|Authors||Liu B, Itoh H, Louie O, Kubota K, Kent KC|
|Journal||Surgery Volume: 132 Issue: 2 Pages: 317-25|
|Publish Date||2002 Aug|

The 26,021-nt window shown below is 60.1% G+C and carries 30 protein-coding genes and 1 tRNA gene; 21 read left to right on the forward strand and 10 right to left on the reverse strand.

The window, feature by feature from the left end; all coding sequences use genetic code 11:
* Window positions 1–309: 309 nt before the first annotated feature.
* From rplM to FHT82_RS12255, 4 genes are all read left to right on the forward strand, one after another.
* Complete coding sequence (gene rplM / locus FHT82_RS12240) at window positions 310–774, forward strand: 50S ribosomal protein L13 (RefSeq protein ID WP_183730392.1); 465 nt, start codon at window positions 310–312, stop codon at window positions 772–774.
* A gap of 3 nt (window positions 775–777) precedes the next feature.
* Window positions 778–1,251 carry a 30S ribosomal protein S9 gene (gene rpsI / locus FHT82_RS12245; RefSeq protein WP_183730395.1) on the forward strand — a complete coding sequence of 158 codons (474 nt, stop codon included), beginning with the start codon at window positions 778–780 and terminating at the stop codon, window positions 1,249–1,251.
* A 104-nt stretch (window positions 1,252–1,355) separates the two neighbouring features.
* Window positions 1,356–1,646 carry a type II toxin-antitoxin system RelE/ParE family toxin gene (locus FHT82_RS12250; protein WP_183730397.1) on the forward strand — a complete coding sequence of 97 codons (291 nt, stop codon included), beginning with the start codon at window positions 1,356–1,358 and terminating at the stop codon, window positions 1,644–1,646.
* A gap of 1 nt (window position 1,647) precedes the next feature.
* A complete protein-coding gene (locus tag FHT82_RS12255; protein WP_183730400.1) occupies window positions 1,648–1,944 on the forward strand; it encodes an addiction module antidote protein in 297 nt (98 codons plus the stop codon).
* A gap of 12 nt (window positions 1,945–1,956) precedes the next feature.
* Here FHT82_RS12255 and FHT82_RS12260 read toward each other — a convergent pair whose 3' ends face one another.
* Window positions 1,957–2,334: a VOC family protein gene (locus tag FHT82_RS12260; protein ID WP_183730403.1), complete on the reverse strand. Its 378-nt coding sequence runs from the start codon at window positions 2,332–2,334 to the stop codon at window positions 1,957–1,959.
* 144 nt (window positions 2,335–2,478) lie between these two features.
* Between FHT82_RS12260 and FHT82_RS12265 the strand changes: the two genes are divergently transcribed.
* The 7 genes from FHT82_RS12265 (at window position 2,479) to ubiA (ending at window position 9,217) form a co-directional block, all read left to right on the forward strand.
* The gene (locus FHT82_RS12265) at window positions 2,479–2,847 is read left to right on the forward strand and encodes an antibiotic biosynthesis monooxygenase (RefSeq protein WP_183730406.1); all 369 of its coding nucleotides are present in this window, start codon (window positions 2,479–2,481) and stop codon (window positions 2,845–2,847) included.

The small GTPase Rho has been implicated in a variety of cellular processes. Vascular smooth muscle cell (SMC) migration, proliferation, and apoptosis are important events that contribute to the formation of intimal hyperplasia. To better understand the importance of Rho in intimal hyperplasia, we evaluated the necessity of Rho for these 3 cellular processes.We used for these studies a recombinant C3 exoenzyme (C3), which selectively adenosine diphosphate-ribosylates and, thus, functionally inactivates Rho. SMC migration was determined by scratch and modified Boyden chamber assays, proliferation by tritiated-thymidine incorporation, and apoptosis by terminal deoxynucleotidyl transferase-mediated dUTP nick end-labeling.Pretreatment of human SMC with C3 overnight resulted in adenosine diphosphate-ribosylation and inactivation of Rho. Inactivation of Rho completely eliminated SMC migration in response to platelet-derived growth factor (PDGF)-AB. Furthermore, C3 blocked phosphorylation of focal adhesion kinase, tensin, and paxillin, which are essential for cellular migration. In contrast, C3 did not significantly affect DNA synthesis in response to PDGF-AB or activation of mitogen-activated protein kinase, a signaling mediator of PDGF-stimulated proliferation. However, prolonged inactivation of Rho by C3 induced apoptosis of SMC.The small GTPase Rho is necessary for vascular SMC migration and cell survival but not for proliferation. Manipulation of Rho might have therapeutic value in modulating intimal hyperplasia.